Since his rise to fame in the early nineteenth century, Byron and his work have been significant subjects for visual art, from book illustration to oil painting. This essay explores Byronic art across the nineteenth and twentieth centuries, taking as a case study the treatment of his late narrative poem, Don Juan. Byron’s wide-ranging appeal was a result of both the popularity of his poetry and the public fascination with his life, but it was also determined by the multiple, fluid qualities of his work which facilitated a huge variety of readings across the centuries. Here, the visual implications of these ways of reading are considered, and the essay argues that pictorial Byronism played an important role in presenting evolving perceptions of the broader Romantic movement. Continue reading →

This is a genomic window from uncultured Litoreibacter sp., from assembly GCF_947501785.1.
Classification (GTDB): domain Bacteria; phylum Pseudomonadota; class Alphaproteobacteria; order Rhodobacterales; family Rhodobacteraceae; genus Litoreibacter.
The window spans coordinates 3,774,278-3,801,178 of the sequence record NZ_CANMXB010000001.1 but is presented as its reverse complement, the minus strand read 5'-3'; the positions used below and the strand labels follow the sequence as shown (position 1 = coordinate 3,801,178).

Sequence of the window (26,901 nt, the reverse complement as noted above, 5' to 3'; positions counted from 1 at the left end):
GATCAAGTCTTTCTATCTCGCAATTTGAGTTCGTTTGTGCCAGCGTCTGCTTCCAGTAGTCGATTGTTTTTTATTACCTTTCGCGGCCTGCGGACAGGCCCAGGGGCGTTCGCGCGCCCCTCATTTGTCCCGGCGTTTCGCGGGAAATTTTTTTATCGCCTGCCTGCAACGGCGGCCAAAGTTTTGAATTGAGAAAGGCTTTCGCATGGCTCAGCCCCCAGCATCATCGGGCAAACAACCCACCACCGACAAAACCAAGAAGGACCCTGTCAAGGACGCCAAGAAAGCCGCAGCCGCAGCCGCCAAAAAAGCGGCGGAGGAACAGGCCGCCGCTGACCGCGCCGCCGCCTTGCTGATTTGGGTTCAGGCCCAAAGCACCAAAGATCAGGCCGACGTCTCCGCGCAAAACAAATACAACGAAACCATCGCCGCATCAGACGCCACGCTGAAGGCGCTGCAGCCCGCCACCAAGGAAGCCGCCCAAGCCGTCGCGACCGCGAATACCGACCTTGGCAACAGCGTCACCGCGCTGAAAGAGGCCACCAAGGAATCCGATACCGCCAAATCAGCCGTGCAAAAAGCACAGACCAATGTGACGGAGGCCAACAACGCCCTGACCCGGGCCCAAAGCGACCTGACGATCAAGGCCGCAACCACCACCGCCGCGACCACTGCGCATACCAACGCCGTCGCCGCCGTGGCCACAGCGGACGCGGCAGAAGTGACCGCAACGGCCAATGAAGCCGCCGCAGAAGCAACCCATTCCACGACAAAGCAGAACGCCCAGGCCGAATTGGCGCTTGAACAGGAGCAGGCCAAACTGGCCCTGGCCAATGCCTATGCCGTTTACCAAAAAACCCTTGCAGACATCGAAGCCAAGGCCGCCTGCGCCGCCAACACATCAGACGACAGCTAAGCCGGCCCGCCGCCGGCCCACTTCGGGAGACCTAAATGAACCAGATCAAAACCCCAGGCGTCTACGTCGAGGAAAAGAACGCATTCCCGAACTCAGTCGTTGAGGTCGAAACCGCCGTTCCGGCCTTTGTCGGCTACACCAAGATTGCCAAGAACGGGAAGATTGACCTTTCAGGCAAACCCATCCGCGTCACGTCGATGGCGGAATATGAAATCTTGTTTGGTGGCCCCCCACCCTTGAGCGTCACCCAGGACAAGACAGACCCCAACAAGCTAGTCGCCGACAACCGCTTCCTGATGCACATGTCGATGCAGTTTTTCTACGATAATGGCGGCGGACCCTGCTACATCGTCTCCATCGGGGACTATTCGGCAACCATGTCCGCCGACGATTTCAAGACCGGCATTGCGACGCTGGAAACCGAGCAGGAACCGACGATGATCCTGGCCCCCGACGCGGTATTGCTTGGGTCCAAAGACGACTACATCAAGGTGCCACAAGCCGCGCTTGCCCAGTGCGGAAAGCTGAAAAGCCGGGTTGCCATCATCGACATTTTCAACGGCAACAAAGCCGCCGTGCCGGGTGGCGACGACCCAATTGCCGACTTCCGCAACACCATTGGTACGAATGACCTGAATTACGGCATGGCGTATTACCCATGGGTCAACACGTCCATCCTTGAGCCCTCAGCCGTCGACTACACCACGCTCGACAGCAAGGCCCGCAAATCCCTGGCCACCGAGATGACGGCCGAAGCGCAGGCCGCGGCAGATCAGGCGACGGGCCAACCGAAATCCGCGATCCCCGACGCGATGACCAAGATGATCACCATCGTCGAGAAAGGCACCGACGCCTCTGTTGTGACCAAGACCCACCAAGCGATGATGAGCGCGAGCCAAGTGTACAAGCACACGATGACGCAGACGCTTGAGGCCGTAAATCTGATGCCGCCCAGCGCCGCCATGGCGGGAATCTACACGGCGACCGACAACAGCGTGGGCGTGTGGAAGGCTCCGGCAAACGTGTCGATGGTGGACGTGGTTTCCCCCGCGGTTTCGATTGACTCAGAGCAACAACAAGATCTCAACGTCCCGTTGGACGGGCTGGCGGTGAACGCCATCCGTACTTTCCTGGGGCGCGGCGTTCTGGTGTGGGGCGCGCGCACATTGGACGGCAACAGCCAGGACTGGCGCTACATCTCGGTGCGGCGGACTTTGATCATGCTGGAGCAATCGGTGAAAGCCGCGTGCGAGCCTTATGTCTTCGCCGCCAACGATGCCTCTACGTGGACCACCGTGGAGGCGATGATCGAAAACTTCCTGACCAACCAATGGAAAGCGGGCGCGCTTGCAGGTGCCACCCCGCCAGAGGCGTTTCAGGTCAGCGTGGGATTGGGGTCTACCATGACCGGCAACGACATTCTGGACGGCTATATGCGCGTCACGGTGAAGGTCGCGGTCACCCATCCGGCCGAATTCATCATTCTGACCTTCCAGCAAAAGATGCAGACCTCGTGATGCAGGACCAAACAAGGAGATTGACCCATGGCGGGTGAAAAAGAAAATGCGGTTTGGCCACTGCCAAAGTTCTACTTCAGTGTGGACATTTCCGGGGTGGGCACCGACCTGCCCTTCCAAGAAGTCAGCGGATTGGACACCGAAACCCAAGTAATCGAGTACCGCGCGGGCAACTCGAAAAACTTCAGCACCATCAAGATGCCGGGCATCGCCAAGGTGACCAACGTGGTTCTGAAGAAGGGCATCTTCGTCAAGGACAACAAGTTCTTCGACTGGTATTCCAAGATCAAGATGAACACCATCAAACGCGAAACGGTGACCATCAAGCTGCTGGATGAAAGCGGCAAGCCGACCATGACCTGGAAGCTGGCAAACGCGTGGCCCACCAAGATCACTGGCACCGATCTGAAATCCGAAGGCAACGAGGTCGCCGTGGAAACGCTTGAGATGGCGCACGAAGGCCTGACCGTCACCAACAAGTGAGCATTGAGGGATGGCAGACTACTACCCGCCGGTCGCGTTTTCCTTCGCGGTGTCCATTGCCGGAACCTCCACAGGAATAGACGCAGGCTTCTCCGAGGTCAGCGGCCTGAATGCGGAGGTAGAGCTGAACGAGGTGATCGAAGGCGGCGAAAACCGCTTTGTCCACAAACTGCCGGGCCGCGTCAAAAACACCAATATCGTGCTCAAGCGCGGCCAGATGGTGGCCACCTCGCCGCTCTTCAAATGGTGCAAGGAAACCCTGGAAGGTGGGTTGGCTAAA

Conventional studies of the short fictional form, whilst acknowledging the existence of the genre in the early nineteenth century, have nevertheless viewed that period as one of relative infertility. Ian Reid, for example, despite arguing … Continue reading →
Didactic writing seldom sets the modern pulse racing, and it is a brave critic who sets out to concentrate on literature which explicitly aims to improve the morals of its readers. From a historical distance, … Continue reading →
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